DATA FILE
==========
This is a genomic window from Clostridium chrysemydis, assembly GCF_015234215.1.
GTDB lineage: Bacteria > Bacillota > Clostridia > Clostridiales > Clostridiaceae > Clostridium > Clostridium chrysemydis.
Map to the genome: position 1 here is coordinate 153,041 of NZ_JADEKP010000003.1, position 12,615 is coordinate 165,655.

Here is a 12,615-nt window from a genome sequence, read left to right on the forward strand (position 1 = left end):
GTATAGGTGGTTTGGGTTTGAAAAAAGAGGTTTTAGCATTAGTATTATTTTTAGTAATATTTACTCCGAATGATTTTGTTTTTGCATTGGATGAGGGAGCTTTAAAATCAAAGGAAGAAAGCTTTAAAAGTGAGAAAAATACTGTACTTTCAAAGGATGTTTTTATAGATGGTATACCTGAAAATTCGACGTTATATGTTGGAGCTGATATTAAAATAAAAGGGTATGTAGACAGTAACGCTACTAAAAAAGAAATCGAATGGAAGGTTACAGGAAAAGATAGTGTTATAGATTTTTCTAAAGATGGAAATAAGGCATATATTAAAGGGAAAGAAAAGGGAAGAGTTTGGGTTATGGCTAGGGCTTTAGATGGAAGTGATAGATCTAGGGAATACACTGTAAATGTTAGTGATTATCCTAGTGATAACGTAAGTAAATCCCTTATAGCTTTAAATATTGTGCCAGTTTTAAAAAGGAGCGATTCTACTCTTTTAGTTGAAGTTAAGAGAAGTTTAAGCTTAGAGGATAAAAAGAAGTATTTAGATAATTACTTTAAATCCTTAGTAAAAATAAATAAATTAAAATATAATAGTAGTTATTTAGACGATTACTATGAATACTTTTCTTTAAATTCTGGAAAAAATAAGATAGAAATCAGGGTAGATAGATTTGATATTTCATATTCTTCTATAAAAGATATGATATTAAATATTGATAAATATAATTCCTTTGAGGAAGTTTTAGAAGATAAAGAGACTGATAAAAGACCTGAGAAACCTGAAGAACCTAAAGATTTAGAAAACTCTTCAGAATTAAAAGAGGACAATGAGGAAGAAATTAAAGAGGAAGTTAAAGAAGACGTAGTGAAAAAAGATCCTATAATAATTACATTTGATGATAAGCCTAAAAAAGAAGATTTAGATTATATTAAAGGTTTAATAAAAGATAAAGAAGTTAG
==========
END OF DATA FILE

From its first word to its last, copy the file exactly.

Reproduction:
This is a genomic window from Clostridium chrysemydis, assembly GCF_015234215.1.
GTDB lineage: Bacteria > Bacillota > Clostridia > Clostridiales > Clostridiaceae > Clostridium > Clostridium chrysemydis.
Map to the genome: position 1 here is coordinate 153,041 of NZ_JADEKP010000003.1, position 12,615 is coordinate 165,655.

Here is a 12,615-nt window from a genome sequence, read left to right on the forward strand (position 1 = left end):
GTATAGGTGGTTTGGGTTTGAAAAAAGAGGTTTTAGCATTAGTATTATTTTTAGTAATATTTACTCCGAATGATTTTGTTTTTGCATTGGATGAGGGAGCTTTAAAATCAAAGGAAGAAAGCTTTAAAAGTGAGAAAAATACTGTACTTTCAAAGGATGTTTTTATAGATGGTATACCTGAAAATTCGACGTTATATGTTGGAGCTGATATTAAAATAAAAGGGTATGTAGACAGTAACGCTACTAAAAAAGAAATCGAATGGAAGGTTACAGGAAAAGATAGTGTTATAGATTTTTCTAAAGATGGAAATAAGGCATATATTAAAGGGAAAGAAAAGGGAAGAGTTTGGGTTATGGCTAGGGCTTTAGATGGAAGTGATAGATCTAGGGAATACACTGTAAATGTTAGTGATTATCCTAGTGATAACGTAAGTAAATCCCTTATAGCTTTAAATATTGTGCCAGTTTTAAAAAGGAGCGATTCTACTCTTTTAGTTGAAGTTAAGAGAAGTTTAAGCTTAGAGGATAAAAAGAAGTATTTAGATAATTACTTTAAATCCTTAGTAAAAATAAATAAATTAAAATATAATAGTAGTTATTTAGACGATTACTATGAATACTTTTCTTTAAATTCTGGAAAAAATAAGATAGAAATCAGGGTAGATAGATTTGATATTTCATATTCTTCTATAAAAGATATGATATTAAATATTGATAAATATAATTCCTTTGAGGAAGTTTTAGAAGATAAAGAGACTGATAAAAGACCTGAGAAACCTGAAGAACCTAAAGATTTAGAAAACTCTTCAGAATTAAAAGAGGACAATGAGGAAGAAATTAAAGAGGAAGTTAAAGAAGACGTAGTGAAAAAAGATCCTATAATAATTACATTTGATGATAAGCCTAAAAAAGAAGATTTAGATTATATTAAAGGTTTAATAAAAGATAAAGAAGTTAG